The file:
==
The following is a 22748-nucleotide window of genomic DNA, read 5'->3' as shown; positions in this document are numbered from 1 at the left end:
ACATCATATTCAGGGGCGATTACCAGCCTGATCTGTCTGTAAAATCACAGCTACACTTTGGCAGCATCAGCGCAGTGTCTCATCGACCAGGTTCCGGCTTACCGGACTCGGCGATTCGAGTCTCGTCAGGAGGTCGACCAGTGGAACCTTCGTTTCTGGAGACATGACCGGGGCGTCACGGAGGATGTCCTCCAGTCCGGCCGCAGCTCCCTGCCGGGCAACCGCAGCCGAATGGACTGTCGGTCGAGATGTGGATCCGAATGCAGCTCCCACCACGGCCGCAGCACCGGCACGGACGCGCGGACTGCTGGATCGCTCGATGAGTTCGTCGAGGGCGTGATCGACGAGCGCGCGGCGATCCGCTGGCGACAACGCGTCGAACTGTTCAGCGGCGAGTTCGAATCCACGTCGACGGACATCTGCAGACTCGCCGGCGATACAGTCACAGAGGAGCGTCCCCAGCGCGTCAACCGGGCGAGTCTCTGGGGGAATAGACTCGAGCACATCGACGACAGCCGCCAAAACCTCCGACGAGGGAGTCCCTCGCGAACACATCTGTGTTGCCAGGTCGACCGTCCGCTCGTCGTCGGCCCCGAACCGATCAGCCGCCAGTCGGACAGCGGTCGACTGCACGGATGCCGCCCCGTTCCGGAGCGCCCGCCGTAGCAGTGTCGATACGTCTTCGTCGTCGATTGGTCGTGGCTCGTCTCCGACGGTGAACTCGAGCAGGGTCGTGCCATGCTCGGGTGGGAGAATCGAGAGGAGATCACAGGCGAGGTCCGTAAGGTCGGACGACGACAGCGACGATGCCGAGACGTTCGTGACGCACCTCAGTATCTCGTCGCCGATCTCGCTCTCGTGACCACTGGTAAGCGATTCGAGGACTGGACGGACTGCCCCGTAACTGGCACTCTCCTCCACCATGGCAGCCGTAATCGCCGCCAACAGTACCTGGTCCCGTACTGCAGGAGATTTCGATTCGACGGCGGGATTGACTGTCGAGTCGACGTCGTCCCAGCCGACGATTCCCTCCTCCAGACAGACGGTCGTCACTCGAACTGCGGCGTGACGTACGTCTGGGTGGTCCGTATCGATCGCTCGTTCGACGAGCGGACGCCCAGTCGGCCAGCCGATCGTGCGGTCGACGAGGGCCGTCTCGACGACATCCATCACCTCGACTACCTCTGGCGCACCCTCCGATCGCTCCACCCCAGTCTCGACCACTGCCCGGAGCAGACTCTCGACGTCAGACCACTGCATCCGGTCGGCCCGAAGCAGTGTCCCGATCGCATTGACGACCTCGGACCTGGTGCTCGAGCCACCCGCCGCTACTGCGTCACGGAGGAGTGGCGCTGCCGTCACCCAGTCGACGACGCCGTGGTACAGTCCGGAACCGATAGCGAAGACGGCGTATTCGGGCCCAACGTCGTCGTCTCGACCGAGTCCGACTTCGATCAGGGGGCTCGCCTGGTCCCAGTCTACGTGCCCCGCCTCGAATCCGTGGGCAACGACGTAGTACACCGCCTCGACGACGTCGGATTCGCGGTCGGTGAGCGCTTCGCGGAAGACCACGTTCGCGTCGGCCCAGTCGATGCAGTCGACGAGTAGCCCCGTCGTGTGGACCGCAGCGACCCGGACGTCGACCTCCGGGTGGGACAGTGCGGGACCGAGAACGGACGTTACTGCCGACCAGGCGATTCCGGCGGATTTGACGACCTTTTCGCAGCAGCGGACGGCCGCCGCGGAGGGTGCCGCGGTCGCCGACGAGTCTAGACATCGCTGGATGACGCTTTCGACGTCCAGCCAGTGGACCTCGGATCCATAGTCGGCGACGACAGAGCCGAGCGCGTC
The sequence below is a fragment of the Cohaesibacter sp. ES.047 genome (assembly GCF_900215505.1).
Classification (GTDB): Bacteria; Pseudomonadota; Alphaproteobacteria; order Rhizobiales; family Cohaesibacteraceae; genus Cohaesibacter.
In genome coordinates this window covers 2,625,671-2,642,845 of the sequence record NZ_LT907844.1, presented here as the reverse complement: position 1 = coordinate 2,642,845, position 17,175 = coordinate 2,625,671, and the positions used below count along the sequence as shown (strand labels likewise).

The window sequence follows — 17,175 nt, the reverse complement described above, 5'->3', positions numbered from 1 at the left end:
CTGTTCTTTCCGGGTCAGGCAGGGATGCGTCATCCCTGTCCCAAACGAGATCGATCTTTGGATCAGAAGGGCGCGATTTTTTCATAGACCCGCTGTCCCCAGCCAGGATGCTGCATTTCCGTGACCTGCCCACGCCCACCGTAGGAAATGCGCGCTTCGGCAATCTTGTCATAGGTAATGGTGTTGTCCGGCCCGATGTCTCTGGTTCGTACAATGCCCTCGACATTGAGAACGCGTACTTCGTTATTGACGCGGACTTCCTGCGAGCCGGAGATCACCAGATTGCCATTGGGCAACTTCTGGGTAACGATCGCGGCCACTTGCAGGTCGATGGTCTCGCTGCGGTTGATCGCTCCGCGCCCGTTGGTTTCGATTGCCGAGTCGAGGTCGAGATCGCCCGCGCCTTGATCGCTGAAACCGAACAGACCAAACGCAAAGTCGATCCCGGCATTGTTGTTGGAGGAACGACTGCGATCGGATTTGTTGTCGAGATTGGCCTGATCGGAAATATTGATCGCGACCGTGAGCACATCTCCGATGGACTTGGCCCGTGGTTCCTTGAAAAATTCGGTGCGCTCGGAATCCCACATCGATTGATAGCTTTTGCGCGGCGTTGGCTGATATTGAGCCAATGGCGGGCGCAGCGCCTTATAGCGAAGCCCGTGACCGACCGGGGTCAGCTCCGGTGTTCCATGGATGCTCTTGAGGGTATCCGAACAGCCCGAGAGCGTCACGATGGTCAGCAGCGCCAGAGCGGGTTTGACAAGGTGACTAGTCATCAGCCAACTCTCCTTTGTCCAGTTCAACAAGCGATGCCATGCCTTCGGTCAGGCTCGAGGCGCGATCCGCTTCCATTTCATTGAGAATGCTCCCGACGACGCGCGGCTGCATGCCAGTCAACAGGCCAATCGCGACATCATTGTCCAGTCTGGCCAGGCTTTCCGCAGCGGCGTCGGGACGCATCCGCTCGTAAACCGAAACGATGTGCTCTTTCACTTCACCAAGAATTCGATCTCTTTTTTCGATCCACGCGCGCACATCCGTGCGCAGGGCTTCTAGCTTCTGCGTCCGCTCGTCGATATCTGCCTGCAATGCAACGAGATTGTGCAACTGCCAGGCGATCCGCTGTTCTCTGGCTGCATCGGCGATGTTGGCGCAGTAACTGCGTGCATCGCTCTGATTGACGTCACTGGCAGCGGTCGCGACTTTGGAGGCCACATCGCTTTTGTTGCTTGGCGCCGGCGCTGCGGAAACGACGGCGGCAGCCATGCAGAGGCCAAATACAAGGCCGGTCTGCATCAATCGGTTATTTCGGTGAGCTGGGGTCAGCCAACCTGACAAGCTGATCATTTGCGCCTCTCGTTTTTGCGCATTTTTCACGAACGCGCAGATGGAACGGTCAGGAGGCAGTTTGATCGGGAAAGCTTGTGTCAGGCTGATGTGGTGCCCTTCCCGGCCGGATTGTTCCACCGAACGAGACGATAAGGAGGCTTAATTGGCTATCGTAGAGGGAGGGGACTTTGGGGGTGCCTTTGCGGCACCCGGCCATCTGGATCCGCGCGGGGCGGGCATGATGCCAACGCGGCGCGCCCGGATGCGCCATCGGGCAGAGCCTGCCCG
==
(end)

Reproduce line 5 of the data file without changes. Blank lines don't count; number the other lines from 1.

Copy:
In genome coordinates this window covers 2,625,671-2,642,845 of the sequence record NZ_LT907844.1, presented here as the reverse complement: position 1 = coordinate 2,642,845, position 17,175 = coordinate 2,625,671, and the positions used below count along the sequence as shown (strand labels likewise).